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Alevels :((27 Posts)
I'm considering the biology/psychology route at university and my advanced levels I'm considering are biology, chemistry, psychology and English language. In here it states that psychology isn't necessarily a hard subject, and language isn't mentioned a lot, so I'm basically taking two facilitating subjects. Would it be useful to take a third facilitating subject? Psychology being my only 'soft' subject? What are university opinions on the psychology alevels? What I was concerned about was also how language isn't as admired as literature, how much will this affect how universities see me? Any advice please !!
I don't think you need to take A-level psychology to study psychology and it is considered a soft subject. I also wonder whether dismissing English Lit as a facilitating choice is a mistake, I think given the right choice of reading matter it can do a lot to support the study of psychology at university.
I haven't fully dismissed literature it's just that I prefer language much more, but yes I thought that too. Would some universities specify biology and chemistry as requirements and then ask for another facilitating subject?
Check whether you need maths. My sons girlfriend wants to study psychology at university but didn't take maths and i think it has limited the courses she can take.
But she has taken psychology at a level and history but can't remember the other subjects. She already has had several offers for university including a reduced one.
They don't all specify biology, i looked for one student and it was at least one from a list of chem/bio/psychology. I checked a couple of russell group and a couple of third tier and they were all the same, best bet is to check the requirements of the say the 10 universities most likely to make it onto your short list.
Eng Lang not well regarded by oxbridge/RG but fine for ex polys in general.
sorry above message is for studying psychology at uni, not biology obviously
Well I'm interested in both biology and psychology, but I feel psychology really a
*applies with neuroscience, so those are definite, but I was worried that universities would decline my application because of the two 'soft' subjects
pointy things On what basis do you consider Psychology a soft subject? That isn't what UCL told DD , and she was applying for Natural Sciences. It isn't what the Russell Group advice says either. It says the softer subjects are vocational courses like media studies, art, etc and you should only study one of those, if you want to get into a Russell Group university.Subjects like Psychology, Philosophy, Economics , Class Civ etc etc etc are not prerequisites for studying the subject at university (mainly because they are not offered at all schools and so as with the the 3+ A level requirement to require them would be to discriminate) but are a good preparation for university study. Facilitating subjects are a prerequisite for studying the subject at university so not studying them will limit your options. DD is certainly finding her Psychology useful in neuroscience and psychology modules she has taken alongside her Biology specialisms. Psychology is also useful for humanities students, especially those studying literature.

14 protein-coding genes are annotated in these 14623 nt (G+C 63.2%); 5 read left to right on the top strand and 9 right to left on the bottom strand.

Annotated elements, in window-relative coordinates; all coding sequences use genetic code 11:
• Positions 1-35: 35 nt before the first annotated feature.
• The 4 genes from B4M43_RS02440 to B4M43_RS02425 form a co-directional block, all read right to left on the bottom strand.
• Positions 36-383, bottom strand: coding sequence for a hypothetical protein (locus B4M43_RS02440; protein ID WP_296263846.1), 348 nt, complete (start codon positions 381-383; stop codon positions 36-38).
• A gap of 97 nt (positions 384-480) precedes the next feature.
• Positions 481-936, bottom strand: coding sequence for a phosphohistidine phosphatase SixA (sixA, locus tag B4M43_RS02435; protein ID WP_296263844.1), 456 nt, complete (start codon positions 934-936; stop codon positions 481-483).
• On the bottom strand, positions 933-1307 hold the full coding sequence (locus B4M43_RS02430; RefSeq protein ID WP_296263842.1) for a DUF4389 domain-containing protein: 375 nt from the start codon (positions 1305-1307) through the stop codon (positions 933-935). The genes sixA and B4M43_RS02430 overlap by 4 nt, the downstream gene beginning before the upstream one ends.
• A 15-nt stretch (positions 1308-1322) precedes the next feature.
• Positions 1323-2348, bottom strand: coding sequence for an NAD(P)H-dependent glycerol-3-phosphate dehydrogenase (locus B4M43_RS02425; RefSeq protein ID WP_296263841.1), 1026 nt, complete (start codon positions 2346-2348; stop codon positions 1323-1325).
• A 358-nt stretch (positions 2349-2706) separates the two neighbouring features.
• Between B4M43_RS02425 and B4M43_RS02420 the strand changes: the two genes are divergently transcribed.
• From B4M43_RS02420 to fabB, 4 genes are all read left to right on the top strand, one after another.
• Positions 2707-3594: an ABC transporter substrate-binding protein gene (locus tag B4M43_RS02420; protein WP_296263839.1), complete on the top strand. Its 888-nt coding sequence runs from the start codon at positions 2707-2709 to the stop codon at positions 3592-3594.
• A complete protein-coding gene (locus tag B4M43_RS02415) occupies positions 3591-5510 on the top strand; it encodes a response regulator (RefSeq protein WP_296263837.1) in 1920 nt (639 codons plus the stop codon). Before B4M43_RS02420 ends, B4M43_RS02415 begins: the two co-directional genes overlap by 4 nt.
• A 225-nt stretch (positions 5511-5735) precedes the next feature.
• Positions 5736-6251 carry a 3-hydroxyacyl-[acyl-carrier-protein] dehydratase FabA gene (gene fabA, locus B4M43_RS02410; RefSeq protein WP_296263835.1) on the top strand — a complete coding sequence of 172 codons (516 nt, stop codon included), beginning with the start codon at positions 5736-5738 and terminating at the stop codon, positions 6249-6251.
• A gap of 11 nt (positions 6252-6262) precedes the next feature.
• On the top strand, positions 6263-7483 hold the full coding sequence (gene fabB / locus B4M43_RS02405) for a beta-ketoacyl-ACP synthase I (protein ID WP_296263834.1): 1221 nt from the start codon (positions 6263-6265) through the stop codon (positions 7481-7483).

Gcsekids I think you may be encountering some parental preconceptions and prejudice here. I would contact some admissions officers for courses you are interested in and ask their advice, if your school careers officers can't help. Also read the actual Russell Group guidance closely and accurately!!
You won't ultimately have two softer subjects, as you will only take three to A2 and universities will base their offer on 3.
The advice to look at what specific universities require is good.
It's easy enough to glance through requirements of a range of universities using the Unistats website.
Actually, the UCAS website is better for course requirements.
A very quick glance shows that entry requirements are fairly flexible for Psychology or Neuroscience.
For most places you need one science and a 'science-related' subject (which presumably could be psychology). Tougher places will require any two sciences (biology, chemistry, physics, mathematics), but may let you substitute psychology or geography if you can exceed their standard offer.
You won't be closing too many doors, if any, with your initial choices.
DS's gf has so far
History, Geography, psychology and sociology at AS, all As